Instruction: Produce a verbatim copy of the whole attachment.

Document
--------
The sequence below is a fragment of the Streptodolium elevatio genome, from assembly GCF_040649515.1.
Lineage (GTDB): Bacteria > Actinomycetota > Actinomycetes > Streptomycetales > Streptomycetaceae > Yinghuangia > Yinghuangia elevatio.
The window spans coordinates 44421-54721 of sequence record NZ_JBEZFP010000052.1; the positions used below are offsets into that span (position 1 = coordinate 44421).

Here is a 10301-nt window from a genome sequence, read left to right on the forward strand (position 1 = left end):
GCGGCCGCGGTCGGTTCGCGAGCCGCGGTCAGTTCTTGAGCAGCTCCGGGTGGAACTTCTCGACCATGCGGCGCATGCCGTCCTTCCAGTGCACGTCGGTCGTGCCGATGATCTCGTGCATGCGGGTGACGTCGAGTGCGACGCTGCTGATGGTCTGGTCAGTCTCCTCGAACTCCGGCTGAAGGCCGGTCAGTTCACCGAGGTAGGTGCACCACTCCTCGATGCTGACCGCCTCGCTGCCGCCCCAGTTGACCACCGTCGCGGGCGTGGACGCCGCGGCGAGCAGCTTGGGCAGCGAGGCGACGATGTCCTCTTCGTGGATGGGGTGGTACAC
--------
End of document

The sequence below is a fragment of the Streptodolium elevatio genome, from assembly GCF_040649515.1.
Lineage (GTDB): Bacteria > Actinomycetota > Actinomycetes > Streptomycetales > Streptomycetaceae > Yinghuangia > Yinghuangia elevatio.
The window spans coordinates 44421-54721 of sequence record NZ_JBEZFP010000052.1; the positions used below are offsets into that span (position 1 = coordinate 44421).

Here is a 10301-nt window from a genome sequence, read left to right on the forward strand (position 1 = left end):
GCGGCCGCGGTCGGTTCGCGAGCCGCGGTCAGTTCTTGAGCAGCTCCGGGTGGAACTTCTCGACCATGCGGCGCATGCCGTCCTTCCAGTGCACGTCGGTCGTGCCGATGATCTCGTGCATGCGGGTGACGTCGAGTGCGACGCTGCTGATGGTCTGGTCAGTCTCCTCGAACTCCGGCTGAAGGCCGGTCAGTTCACCGAGGTAGGTGCACCACTCCTCGATGCTGACCGCCTCGCTGCCGCCCCAGTTGACCACCGTCGCGGGCGTGGACGCCGCGGCGAGCAGCTTGGGCAGCGAGGCGACGATGTCCTCTTCGTGGATGGGGTGGTACAC